• Lounging on the sunbathers at the Meritus Pelangi reading Shantaram for hours on end and gettin’ a tan at the same time. Bliss.
  • Spending a leisurely hour getting dolled up for my cousin’s wedding. Then walking outside to experience my makeup melting off my face and my hair turning into a frizzball. Makeup comes off; hair gets tied up. Irony not escaped.
  • Bon Ton Resort – what an amazing wedding venue, what an amazing couple *Sniffle*
  • Meeting new people and partying the night away with them on a tiny island! A lot of my cousin’s husband’s family had come over from England and France. These guys were a) hilarious, and b) dead-set on partying after the older family members/guests went to bed. Me and two of my younger cousins naturally joined them, and while my memory gets hazy; I do know that after the beach bar closed at around 3am we all stripped to our underwear (some to nothing at all) and went for a potentially quite dangerous but hugely fun night swim off the coast of Langkawi. I have a distinct memory of noticing some furry creatures in the breakwater while we were raging about the beach in our undies, and I know I tried to tell everyone about them, but given that I could only say “There’s aminals over there. Aminals in the water”, nobody really believed me. I reckon it was otters. Then we all hauled our sodden asses down the road to the next nightclub – a tacky behemoth called Sunba, where we got our groove on to Usher and other cheesy music. Shedding sand and dripping seawater all over the dancefloor.
  • Waking up the next day to discover that hangovers in tropical heat are Not Fun At All
  • Going up the spectacular cable cars to the highest mountain peaks on Langkawi and nearly barfing my guts out on the way. I am not good with heights at the best of times, and I was not at my best. My hands shook the entire way up.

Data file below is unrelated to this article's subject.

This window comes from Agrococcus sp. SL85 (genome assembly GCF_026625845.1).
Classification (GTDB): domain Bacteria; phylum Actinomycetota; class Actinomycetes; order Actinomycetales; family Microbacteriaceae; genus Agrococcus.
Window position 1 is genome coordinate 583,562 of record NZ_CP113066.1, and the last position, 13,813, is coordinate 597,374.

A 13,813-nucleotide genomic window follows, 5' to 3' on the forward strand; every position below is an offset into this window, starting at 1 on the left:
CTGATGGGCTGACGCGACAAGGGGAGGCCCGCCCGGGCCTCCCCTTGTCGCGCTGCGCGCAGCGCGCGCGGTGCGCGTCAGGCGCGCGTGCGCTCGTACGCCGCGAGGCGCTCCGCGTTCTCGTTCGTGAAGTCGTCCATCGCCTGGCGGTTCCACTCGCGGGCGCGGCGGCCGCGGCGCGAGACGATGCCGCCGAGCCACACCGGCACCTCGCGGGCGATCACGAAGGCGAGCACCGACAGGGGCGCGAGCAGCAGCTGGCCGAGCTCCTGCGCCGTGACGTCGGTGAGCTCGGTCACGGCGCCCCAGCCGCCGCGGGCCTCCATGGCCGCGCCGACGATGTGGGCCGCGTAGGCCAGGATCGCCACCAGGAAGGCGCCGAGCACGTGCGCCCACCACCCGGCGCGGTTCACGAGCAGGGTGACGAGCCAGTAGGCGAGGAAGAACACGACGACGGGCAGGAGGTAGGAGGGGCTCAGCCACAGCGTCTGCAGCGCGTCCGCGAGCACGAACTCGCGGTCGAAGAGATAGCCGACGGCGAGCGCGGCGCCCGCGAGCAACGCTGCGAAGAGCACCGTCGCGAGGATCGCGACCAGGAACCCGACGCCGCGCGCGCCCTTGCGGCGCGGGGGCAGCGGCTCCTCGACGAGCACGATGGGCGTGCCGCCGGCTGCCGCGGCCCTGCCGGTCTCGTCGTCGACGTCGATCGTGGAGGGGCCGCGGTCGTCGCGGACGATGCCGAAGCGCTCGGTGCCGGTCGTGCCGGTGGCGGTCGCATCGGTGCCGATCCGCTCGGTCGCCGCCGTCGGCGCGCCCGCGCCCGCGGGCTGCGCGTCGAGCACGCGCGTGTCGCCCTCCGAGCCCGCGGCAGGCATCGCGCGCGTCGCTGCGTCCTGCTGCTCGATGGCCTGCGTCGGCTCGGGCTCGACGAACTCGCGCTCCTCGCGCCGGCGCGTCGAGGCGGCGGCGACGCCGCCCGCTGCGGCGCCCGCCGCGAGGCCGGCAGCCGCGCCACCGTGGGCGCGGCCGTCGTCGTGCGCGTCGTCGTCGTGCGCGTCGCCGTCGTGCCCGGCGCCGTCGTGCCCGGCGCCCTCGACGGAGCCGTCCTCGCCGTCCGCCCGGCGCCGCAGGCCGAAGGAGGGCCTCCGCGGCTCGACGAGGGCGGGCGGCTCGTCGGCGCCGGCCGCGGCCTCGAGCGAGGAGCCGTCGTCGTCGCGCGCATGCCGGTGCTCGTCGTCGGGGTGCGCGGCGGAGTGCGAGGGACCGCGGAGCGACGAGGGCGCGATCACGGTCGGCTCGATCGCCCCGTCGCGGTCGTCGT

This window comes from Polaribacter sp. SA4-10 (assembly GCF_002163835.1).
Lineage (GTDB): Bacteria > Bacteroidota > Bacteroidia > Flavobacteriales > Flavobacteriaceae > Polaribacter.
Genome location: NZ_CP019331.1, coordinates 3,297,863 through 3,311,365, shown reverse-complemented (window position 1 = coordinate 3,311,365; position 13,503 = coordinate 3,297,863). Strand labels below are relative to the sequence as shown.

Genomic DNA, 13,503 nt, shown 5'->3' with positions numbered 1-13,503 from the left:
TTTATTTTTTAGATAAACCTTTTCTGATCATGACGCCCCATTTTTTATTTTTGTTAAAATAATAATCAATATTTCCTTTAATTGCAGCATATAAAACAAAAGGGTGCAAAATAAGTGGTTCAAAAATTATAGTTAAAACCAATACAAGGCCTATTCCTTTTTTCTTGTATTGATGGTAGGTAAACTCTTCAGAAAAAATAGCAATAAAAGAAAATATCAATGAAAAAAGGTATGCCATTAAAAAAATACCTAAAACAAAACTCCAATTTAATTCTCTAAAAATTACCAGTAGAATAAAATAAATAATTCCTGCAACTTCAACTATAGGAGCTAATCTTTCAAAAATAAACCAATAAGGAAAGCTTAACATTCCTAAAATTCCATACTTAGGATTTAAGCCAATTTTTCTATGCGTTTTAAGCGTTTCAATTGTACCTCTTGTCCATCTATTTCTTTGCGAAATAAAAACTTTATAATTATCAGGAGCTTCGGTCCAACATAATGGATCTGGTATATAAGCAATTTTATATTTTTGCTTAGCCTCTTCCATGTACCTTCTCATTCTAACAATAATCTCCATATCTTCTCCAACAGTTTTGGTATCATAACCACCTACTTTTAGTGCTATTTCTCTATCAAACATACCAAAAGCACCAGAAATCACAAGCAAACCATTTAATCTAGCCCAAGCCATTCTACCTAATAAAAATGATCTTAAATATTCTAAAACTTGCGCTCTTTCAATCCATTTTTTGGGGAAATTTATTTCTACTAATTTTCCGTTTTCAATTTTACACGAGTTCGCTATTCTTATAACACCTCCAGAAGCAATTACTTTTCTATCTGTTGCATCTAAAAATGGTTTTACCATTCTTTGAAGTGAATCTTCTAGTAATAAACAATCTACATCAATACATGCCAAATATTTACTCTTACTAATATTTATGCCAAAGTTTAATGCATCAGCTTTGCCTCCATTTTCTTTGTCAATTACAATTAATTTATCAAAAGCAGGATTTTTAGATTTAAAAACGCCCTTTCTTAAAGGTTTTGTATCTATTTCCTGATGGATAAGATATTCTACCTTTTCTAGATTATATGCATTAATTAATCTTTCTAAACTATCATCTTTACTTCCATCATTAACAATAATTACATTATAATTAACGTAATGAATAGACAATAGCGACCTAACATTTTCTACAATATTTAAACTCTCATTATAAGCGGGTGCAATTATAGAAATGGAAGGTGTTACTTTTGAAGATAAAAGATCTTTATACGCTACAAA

• Here’s to the week ahead!

    Sun setting at the Bon Ton Resort


Whee! Rides at Lovebox Festival

Life’s a funny wee thing. A lot of interesting things have happened since the slightly emo post where I realised I needed to slow down a bit. Firstly, well, I Slowed Down A Bit. It was nice. It made a difference. And then there was that weird dream with Lord Sugar giving me Life Advice, which funnily enough seemed to act as some magical catalyst/prophecy and things are lookin’ good now, baby. Things have changed a whole lot in the past couple weeks and I am all fizzy and excited about life again.

Excuse the absence. Normally I veer away from blogging because I’m teetering on burnout. The past couple weeks have been the opposite of that really. I’ve been strangely serene and super-duper creative (and saying things like super duper, shizzle my rizzle – yep I’m trash talkin’ like an American teenager again, it happens). It’s been lovely. The slowing down thing was a major win – it also made me realise that perhaps I don’t necessarily need to revert to the ‘typical Cancerian behaviour’ of withdrawing into myself when I’m not coping, I just need to spend time with wonderful people but doing nice, chilled out things. Like making pancakes and going for a walk along the Thames instead of raging about town. Bliss.

In amongst all this serenity I also kept up the randomness, but I’ve reached a kind of weird level where randomness is the norm now and serenity/peacefulness are more ‘out of the norm’.

To brush over some of the randomness that I was going to/might blog about in more depth, here’s what I’ve gotten up to lately:

  • I’ve started going to Caribbean Soca Aerobics classes with a workmate and it is my new FAVOURITE thing. It is the funnest form of exercise I have ever done in my life, oh and it also incorporated a krumping lesson at the end of class!! Which is an accidental ‘tick’ on the List of Randomness. Howard would be proud. Krumping, done.